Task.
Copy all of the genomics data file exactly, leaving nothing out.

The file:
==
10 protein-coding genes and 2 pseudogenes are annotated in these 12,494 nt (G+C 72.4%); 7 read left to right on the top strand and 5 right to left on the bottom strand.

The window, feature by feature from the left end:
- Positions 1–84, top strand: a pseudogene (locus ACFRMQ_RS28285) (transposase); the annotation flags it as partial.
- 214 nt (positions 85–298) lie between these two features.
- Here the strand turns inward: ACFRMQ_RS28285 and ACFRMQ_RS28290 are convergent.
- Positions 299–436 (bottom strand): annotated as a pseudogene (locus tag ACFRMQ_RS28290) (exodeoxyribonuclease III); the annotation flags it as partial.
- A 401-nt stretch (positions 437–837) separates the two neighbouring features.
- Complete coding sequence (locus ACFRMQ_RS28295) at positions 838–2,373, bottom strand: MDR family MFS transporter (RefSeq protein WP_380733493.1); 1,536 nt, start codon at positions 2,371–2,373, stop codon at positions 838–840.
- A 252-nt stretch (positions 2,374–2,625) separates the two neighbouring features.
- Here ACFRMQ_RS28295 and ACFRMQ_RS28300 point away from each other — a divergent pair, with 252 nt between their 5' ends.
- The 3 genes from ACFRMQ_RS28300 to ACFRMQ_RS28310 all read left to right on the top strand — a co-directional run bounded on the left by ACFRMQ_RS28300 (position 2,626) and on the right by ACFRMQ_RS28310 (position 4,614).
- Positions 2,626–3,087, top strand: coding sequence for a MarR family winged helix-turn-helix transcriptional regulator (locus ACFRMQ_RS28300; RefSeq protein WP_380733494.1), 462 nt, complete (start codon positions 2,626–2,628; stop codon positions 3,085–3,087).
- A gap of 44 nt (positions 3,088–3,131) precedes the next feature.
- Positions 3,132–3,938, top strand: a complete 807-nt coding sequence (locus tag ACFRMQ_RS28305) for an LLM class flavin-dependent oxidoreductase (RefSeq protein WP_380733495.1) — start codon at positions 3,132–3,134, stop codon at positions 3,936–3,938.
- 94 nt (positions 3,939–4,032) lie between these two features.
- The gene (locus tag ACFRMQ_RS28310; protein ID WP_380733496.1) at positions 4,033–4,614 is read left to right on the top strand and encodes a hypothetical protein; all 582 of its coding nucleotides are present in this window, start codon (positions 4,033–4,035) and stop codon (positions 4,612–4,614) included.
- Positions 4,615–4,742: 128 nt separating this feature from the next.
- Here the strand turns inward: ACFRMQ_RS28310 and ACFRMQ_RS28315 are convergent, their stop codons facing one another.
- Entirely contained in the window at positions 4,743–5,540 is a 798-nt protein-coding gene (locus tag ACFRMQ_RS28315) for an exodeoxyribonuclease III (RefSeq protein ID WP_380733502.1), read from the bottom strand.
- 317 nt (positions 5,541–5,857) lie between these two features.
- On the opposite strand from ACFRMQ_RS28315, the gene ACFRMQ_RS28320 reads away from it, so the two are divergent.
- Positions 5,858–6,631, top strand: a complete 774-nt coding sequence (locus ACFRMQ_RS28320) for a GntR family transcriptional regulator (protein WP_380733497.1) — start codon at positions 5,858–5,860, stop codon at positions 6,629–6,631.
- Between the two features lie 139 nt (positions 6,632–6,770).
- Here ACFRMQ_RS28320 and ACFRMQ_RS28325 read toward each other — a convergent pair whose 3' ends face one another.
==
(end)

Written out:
10 protein-coding genes and 2 pseudogenes are annotated in these 12,494 nt (G+C 72.4%); 7 read left to right on the top strand and 5 right to left on the bottom strand.

The window, feature by feature from the left end:
- Positions 1–84, top strand: a pseudogene (locus ACFRMQ_RS28285) (transposase); the annotation flags it as partial.
- 214 nt (positions 85–298) lie between these two features.
- Here the strand turns inward: ACFRMQ_RS28285 and ACFRMQ_RS28290 are convergent.
- Positions 299–436 (bottom strand): annotated as a pseudogene (locus tag ACFRMQ_RS28290) (exodeoxyribonuclease III); the annotation flags it as partial.
- A 401-nt stretch (positions 437–837) separates the two neighbouring features.
- Complete coding sequence (locus ACFRMQ_RS28295) at positions 838–2,373, bottom strand: MDR family MFS transporter (RefSeq protein WP_380733493.1); 1,536 nt, start codon at positions 2,371–2,373, stop codon at positions 838–840.
- A 252-nt stretch (positions 2,374–2,625) separates the two neighbouring features.
- Here ACFRMQ_RS28295 and ACFRMQ_RS28300 point away from each other — a divergent pair, with 252 nt between their 5' ends.
- The 3 genes from ACFRMQ_RS28300 to ACFRMQ_RS28310 all read left to right on the top strand — a co-directional run bounded on the left by ACFRMQ_RS28300 (position 2,626) and on the right by ACFRMQ_RS28310 (position 4,614).
- Positions 2,626–3,087, top strand: coding sequence for a MarR family winged helix-turn-helix transcriptional regulator (locus ACFRMQ_RS28300; RefSeq protein WP_380733494.1), 462 nt, complete (start codon positions 2,626–2,628; stop codon positions 3,085–3,087).
- A gap of 44 nt (positions 3,088–3,131) precedes the next feature.
- Positions 3,132–3,938, top strand: a complete 807-nt coding sequence (locus tag ACFRMQ_RS28305) for an LLM class flavin-dependent oxidoreductase (RefSeq protein WP_380733495.1) — start codon at positions 3,132–3,134, stop codon at positions 3,936–3,938.
- 94 nt (positions 3,939–4,032) lie between these two features.
- The gene (locus tag ACFRMQ_RS28310; protein ID WP_380733496.1) at positions 4,033–4,614 is read left to right on the top strand and encodes a hypothetical protein; all 582 of its coding nucleotides are present in this window, start codon (positions 4,033–4,035) and stop codon (positions 4,612–4,614) included.
- Positions 4,615–4,742: 128 nt separating this feature from the next.
- Here the strand turns inward: ACFRMQ_RS28310 and ACFRMQ_RS28315 are convergent, their stop codons facing one another.
- Entirely contained in the window at positions 4,743–5,540 is a 798-nt protein-coding gene (locus tag ACFRMQ_RS28315) for an exodeoxyribonuclease III (RefSeq protein ID WP_380733502.1), read from the bottom strand.
- 317 nt (positions 5,541–5,857) lie between these two features.
- On the opposite strand from ACFRMQ_RS28315, the gene ACFRMQ_RS28320 reads away from it, so the two are divergent.
- Positions 5,858–6,631, top strand: a complete 774-nt coding sequence (locus ACFRMQ_RS28320) for a GntR family transcriptional regulator (protein WP_380733497.1) — start codon at positions 5,858–5,860, stop codon at positions 6,629–6,631.
- Between the two features lie 139 nt (positions 6,632–6,770).
- Here ACFRMQ_RS28320 and ACFRMQ_RS28325 read toward each other — a convergent pair whose 3' ends face one another.